At the beginning of 1768, James Cook had little idea of what the year had in store for him. His life had entered a familiar pattern and he was expecting to repeat the events of recent years. To this end, he was preparing to return to Newfoundland to undertake another season’s survey. Over the winter, Cook had once again prepared his chart from the previous season and he submitted it for publication in early 1768. James Larken engraved the chart and it was printed and sold by Mount and Page, Jefferys, and Dury. It was entitled A Chart of the West Coast of Newfoundland, Surveyed by Order of Commodore Pallisser, Governor of Newfoundland, Labradore, &c. &c.
A set of sailing directions accompanied the chart and was sold by the same printers. It was entitled Directions for Navigating the West-Coast of Newfoundland with a Chart thereof, and a particular account of the Bays, Harbours, Rocks, Sands, Depths of Water, Latitudes, Bearings and Distances from Place to Place, the Flowing of Tides, etc. From an actual survey, taken by order of Commodore Pallisser, Governor of Newfoundland, Labradore, etc.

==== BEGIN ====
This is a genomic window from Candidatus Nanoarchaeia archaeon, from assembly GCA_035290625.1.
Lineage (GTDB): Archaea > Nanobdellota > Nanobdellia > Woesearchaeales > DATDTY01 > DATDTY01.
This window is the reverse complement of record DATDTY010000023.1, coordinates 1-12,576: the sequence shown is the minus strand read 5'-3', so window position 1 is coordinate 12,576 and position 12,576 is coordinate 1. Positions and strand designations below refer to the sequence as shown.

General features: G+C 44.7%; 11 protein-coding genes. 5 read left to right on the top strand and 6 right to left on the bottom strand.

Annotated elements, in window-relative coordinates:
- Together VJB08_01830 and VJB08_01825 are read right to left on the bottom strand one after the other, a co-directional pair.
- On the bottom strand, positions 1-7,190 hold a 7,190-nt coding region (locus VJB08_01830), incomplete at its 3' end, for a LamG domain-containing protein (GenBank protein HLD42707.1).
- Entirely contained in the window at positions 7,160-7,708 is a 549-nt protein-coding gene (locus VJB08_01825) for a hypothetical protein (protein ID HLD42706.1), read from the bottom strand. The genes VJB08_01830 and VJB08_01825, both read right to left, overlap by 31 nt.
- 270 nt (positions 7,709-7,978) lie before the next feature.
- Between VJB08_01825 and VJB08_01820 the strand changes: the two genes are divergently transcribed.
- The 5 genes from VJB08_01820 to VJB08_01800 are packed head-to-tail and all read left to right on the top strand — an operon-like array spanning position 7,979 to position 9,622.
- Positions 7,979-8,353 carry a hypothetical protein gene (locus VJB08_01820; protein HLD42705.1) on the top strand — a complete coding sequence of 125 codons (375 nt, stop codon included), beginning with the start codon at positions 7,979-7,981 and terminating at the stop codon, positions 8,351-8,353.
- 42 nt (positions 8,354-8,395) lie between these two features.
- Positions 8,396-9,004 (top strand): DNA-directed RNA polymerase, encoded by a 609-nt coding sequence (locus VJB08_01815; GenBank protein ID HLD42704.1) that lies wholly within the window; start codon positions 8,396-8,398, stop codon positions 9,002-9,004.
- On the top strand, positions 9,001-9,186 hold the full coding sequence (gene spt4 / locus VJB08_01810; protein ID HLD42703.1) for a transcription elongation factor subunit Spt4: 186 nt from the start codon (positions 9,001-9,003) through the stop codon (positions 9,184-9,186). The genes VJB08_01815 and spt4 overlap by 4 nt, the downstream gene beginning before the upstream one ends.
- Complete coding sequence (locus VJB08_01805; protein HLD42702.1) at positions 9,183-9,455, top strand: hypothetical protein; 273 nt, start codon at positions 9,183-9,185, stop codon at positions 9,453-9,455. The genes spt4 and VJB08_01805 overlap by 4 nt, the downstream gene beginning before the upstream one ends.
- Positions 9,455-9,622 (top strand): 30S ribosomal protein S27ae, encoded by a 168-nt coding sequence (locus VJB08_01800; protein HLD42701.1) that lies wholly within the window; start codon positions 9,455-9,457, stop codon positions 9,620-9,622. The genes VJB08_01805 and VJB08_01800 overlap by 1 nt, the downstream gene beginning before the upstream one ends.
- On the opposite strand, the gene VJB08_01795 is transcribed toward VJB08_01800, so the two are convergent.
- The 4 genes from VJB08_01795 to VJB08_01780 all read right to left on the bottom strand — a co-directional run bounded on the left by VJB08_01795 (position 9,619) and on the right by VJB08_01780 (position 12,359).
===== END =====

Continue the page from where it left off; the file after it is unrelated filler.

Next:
The copyright on the four chart engravings and three sets of sailing directions for Newfoundland still rested with Cook in early 1768. However, it appears that, before he left on his Endeavour voyage, Cook conveyed his rights to Thomas Jefferys as, when Jefferys published a portfolio of charts of Newfoundland and Labrador, they were now the property of the printer.
That work was entitled A Collection of Charts of the Coasts of Newfoundland and Labradore, etc. Many of its charts had been drawn by Cook, while others were contributed by Michael Lane and Joseph Gilbert. Of particular note is a chart of Newfoundland entitled A General Chart of the Island of Newfoundland with the rocks and soundings. Drawn from surveys taken by order of the Right Honourable the Lord Commissioners of the Admiralty. It is jointly attributed to James Cook and Michael Lane.
It is interesting to compare this chart with Cook’s earlier versions from 1763 and 1764. The amount of detail around the coast has increased dramatically, especially along the south coast, while some rivers and lakes in the interior are also displayed.
A companion volume of sailing directions was also issued by Jefferys. This work contained Cook’s work and was published in 1769. It was entitled The Newfoundland Pilot: containing a collection of Directions for sailing round the whole Island, including the Streights of Bell-Isle, and part of the Coast of Labradore, giving a particular account of the Bays, Harbours, Rocks, Land-Marks, Depths of Water, Latitudes, Bearings and Distance from Place to Place, the Setting and Flowing of Tides, etc. Founded on actual surveys, taken by Surveyors that have been employed by the Admiralty, and other Officers in the King’s service. Published by permission of the Right Honourable the Lords Commissioners of the Admiralty.